School Celebrations: Building Knowledge and Skills

Activities in this section reflect the importance of taking awareness to the next level—Action! Building the knowledge and skills of students, families, school staff, and members of the community increases the likelihood that inclusive practices will become integrated into the framework of the community.

  • Create a website that highlights the inclusive nature of your school. Have students and teachers work together to design the site, develop content, and act as webmasters. Make sure that the website is fully accessible (for more information, see the Web Accessibility Initiative website: http://www.w3.org/WAI/
  • Host a video, PowerPoint presentation, poster, or essay contest in your school on the theme of “How Technology Helps Me to Learn.” Send us the electronic copies of the winning entries, and we will post them on www.inclusiveschools.org.
  • Utilize time during faculty or team meetings to explore websites that have online tools to promote access to content. For example, visit the website of the National Library of Virtual Manipulatives, at http://nlvm.usu.edu/, and discuss how virtual manipulatives might be used with your curriculum to promote student learning.
  • Have students develop a school brochure outlining all of the resources available within the school that support student achievement including technology, academic support (tutoring, study groups), counseling services, related therapy services, etc.
  • Pair general education and special education teachers into teaching teams. Encourage each team to implement at least one lesson together during the Week. Challenge the teaching teams to continue this strategy on a regular basis throughout the school year.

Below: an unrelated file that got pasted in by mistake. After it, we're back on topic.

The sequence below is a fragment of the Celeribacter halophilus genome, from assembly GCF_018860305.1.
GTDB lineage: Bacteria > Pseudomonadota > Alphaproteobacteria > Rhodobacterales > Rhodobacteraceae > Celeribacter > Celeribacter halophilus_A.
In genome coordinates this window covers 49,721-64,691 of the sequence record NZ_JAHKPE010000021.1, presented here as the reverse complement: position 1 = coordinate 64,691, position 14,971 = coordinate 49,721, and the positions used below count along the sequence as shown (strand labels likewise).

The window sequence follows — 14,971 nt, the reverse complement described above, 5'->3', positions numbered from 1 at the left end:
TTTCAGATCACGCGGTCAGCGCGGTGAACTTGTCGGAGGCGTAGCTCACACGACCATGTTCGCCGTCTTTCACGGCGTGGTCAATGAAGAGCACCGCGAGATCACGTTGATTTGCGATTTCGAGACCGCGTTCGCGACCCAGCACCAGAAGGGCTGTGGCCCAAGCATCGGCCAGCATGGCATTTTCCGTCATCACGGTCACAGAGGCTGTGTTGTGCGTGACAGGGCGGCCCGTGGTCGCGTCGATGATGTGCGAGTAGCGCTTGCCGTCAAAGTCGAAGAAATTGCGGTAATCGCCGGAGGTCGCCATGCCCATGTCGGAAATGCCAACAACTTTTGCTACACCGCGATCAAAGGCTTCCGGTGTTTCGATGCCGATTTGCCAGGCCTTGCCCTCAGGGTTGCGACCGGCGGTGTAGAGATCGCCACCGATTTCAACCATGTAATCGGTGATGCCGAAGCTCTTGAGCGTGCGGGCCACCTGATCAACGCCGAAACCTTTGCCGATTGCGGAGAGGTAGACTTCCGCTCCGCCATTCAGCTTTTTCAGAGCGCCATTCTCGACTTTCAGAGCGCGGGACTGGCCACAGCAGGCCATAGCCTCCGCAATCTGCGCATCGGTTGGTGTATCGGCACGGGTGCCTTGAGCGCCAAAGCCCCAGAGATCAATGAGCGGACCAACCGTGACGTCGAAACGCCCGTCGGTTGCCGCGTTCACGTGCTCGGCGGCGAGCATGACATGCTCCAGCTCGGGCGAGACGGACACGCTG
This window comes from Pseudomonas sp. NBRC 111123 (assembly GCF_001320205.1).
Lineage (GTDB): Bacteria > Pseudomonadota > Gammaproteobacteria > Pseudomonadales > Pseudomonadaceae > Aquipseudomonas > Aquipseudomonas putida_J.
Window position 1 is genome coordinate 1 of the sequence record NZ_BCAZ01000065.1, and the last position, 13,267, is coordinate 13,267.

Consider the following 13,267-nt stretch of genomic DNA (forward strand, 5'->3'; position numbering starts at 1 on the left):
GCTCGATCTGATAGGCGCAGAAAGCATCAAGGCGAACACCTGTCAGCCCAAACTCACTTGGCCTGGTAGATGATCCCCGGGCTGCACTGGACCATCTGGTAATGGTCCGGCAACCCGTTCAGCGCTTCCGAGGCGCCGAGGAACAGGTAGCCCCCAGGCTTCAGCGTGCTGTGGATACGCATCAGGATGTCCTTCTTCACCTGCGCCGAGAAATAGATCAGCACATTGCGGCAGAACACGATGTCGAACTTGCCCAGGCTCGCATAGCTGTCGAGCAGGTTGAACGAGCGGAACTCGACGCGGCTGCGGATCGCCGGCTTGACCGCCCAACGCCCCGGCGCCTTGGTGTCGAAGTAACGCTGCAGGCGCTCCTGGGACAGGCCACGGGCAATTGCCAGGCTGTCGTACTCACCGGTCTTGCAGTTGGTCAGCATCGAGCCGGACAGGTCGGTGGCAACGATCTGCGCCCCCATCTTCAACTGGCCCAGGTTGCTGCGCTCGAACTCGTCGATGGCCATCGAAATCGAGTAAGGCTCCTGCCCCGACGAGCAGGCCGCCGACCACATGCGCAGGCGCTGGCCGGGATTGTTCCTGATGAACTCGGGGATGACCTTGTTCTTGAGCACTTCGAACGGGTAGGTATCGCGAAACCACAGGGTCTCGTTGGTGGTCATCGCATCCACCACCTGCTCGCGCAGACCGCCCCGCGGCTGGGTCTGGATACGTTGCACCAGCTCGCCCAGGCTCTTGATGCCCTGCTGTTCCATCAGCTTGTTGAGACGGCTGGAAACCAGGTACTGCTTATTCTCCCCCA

• Host a professional development day focused on having teachers work together in pairs or small groups to brainstorm new and different instructional delivery methods. Ask each teacher to commit to trying out these new instructional strategies.
  • Ask each grade level in the school to adopt an area of the school building to make it more accessible. Areas can include the cafeteria, mail lobby, gym, art room, main office, principal’s office, etc. Encourage students to be creative in finding adaptations that are creative and monetarily feasible. Hold a mid-year celebration to highlight progress and share solutions.
  • Host a brown bag lunch for community leaders and teachers to help educate the school staff about the different cultures represented in the community. Ask each community leader to come with some ideas about how the school can better contribute to the values and traditions of the community.
  • Celebrate the life of Martin Luther King, Jr., during the Week (you don’t need to wait until his birthday in January!) Host school forums and discussions about his mission of unity and peace. Ask students to contribute essays or speeches using Dr. King’s famous starting phrase “I have a dream” and relating it to their dream about building a more inclusive school and community.
  • Dedicate a school professional development day to instructing faculty on topics such as differentiating instruction, culturally relevant curriculum, and providing accommodations for learners with disabilities.
  • Offer American Sign Language to meet the foreign language requirement or as an elective.
  • Bring together grade-level and content-specific teachers to redesign curriculum to meet the needs of all learners. This includes looking at the accessibility of materials and developing accommodations and modifications to the curriculum.
  • Invite school faculty to attend a monthly book club meeting with the goal of discussing literature about inclusive education, community building, and diversity.
  • Have school faculty and staff watch instructional videos on inclusive practices during their lunch hour or after school one day per week.
  • Ask teachers to invite their colleagues into their classrooms to observe and provide them feedback and ideas about additional ways to reach diverse learners.
  • Encourage related service providers (speech pathologist, teacher of the visually impaired, occupational therapist, school nurse, etc.) to share information about their area of expertise and provide instruction on how to incorporate strategies to support children receiving special services in the classroom.

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